Community is a tricky thing. You have to balance a little of this with a little of that to make it work. Beer helps, of course, so it may not come as a surprise to learn that many of the makers of your favorite local beers know each other. In fact many of them learned their trade together and have remained friends even as they've established competing businesses. Jeff Erway, president of La Cumbre Brewing Company, sat down with me at his taproom recently and talked about this camaraderie among brewers. “It's the nature of our industry,” he says. “We as brewers aren't trying to beat each other. Them being successful is a success for me.”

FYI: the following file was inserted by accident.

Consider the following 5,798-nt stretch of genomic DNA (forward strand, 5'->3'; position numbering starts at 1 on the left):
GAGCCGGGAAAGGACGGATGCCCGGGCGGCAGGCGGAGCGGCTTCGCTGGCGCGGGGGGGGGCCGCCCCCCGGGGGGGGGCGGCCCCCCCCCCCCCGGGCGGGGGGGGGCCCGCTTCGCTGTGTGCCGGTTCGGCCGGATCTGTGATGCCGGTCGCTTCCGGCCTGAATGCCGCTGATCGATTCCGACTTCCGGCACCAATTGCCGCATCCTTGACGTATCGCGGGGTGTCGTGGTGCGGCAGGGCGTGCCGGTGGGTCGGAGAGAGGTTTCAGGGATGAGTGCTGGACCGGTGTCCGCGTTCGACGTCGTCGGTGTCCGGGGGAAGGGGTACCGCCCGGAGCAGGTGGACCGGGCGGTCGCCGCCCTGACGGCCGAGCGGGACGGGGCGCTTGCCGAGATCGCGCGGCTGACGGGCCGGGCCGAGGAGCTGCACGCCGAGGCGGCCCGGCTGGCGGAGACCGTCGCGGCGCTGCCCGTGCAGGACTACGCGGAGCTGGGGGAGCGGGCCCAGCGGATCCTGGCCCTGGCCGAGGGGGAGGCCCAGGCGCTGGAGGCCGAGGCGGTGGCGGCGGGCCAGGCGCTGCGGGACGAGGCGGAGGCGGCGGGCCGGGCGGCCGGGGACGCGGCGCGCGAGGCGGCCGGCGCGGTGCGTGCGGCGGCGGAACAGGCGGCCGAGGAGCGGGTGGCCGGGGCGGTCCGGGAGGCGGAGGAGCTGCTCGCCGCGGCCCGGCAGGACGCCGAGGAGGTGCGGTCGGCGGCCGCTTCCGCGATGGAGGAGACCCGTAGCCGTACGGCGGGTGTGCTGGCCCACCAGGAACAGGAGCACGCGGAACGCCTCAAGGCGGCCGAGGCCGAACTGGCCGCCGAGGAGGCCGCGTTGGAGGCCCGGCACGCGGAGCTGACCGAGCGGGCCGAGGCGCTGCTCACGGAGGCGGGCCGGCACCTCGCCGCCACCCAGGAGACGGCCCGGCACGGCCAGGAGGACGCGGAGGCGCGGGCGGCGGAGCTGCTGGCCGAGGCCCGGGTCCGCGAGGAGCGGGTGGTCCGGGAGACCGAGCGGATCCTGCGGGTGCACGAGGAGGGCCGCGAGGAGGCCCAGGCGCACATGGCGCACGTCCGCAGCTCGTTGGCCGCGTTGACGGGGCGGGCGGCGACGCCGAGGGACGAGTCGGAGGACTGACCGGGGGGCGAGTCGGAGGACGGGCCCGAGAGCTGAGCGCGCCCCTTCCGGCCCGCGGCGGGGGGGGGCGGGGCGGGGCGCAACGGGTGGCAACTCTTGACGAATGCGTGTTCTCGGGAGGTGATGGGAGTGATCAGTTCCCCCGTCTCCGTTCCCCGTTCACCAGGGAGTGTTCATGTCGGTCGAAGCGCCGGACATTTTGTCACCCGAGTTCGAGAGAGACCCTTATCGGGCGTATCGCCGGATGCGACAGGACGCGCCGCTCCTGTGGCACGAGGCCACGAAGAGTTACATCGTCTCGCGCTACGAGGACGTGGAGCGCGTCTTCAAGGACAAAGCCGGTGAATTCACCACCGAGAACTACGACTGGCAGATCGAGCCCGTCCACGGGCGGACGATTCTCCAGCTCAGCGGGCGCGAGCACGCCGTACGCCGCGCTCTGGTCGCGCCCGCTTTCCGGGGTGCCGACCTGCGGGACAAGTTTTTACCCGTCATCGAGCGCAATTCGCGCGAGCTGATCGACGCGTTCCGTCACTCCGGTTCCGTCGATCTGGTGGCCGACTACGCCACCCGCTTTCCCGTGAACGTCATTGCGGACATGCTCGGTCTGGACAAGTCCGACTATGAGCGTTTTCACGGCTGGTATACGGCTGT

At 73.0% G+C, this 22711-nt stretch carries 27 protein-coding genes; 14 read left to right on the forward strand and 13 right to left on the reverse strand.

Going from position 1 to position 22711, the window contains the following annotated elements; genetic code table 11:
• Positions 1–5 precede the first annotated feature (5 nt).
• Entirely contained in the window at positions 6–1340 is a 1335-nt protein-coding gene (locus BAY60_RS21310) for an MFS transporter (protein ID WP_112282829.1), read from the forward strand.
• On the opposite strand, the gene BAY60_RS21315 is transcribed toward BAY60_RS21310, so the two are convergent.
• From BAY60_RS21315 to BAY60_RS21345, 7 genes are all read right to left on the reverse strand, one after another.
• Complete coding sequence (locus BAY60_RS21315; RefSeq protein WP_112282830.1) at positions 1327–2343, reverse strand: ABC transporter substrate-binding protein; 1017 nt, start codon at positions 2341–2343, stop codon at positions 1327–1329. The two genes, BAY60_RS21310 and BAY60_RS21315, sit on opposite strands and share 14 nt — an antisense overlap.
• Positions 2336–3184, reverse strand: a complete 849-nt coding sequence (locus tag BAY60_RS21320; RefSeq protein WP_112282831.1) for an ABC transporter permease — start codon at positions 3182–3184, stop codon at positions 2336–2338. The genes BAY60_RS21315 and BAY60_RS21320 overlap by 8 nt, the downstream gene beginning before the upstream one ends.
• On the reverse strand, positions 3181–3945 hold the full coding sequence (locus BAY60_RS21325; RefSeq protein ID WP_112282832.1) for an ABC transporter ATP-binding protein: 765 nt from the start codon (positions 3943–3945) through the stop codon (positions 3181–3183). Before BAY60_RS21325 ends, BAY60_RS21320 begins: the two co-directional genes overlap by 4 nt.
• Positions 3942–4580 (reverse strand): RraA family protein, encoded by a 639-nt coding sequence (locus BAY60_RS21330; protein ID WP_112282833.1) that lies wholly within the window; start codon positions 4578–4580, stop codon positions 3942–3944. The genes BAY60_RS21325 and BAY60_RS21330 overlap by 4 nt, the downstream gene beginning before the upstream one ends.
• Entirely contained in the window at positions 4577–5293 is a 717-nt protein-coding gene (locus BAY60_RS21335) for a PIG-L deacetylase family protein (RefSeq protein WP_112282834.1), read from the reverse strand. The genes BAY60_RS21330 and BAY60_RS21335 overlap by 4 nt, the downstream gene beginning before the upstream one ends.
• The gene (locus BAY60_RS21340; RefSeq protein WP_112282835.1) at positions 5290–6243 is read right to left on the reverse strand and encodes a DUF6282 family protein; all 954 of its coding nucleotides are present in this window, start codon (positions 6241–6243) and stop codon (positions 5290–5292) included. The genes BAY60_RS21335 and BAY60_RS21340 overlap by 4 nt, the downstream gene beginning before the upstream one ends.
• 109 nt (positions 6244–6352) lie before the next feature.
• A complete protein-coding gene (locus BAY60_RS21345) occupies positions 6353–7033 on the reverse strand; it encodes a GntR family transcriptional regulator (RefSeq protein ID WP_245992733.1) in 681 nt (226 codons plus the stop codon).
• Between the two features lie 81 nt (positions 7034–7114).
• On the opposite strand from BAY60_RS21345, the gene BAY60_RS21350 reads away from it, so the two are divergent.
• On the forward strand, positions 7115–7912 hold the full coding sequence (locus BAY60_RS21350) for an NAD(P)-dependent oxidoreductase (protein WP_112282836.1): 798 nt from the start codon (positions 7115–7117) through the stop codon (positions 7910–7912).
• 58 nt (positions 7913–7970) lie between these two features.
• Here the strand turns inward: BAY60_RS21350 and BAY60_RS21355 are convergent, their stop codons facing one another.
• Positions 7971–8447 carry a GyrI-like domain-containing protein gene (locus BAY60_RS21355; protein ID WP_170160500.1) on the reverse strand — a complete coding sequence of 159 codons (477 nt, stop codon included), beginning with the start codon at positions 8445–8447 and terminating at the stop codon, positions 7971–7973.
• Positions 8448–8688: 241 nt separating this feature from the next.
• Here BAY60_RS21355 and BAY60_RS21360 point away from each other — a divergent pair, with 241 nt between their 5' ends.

Mixologists have long had a secret behind their bars that most casual drinkers aren’t aware of: small bottles of cocktail bitters. Bitters are intensely aromatic combinations of herbs and spices which give unique flavor profiles to mixed drinks, and they’ve been an important part of cocktail culture since its beginning. In fact, the earliest written definition of a cocktail, from back in 1806, was “a stimulating liquor, composed of spirits … sugar, water, and bitters.” You only add a few drops of bitters to a drink, but Bill York, son of a Santa Fe chef, is betting his business on them.
“Coral: Rekindling Venus” at the New Mexico Museum of Natural History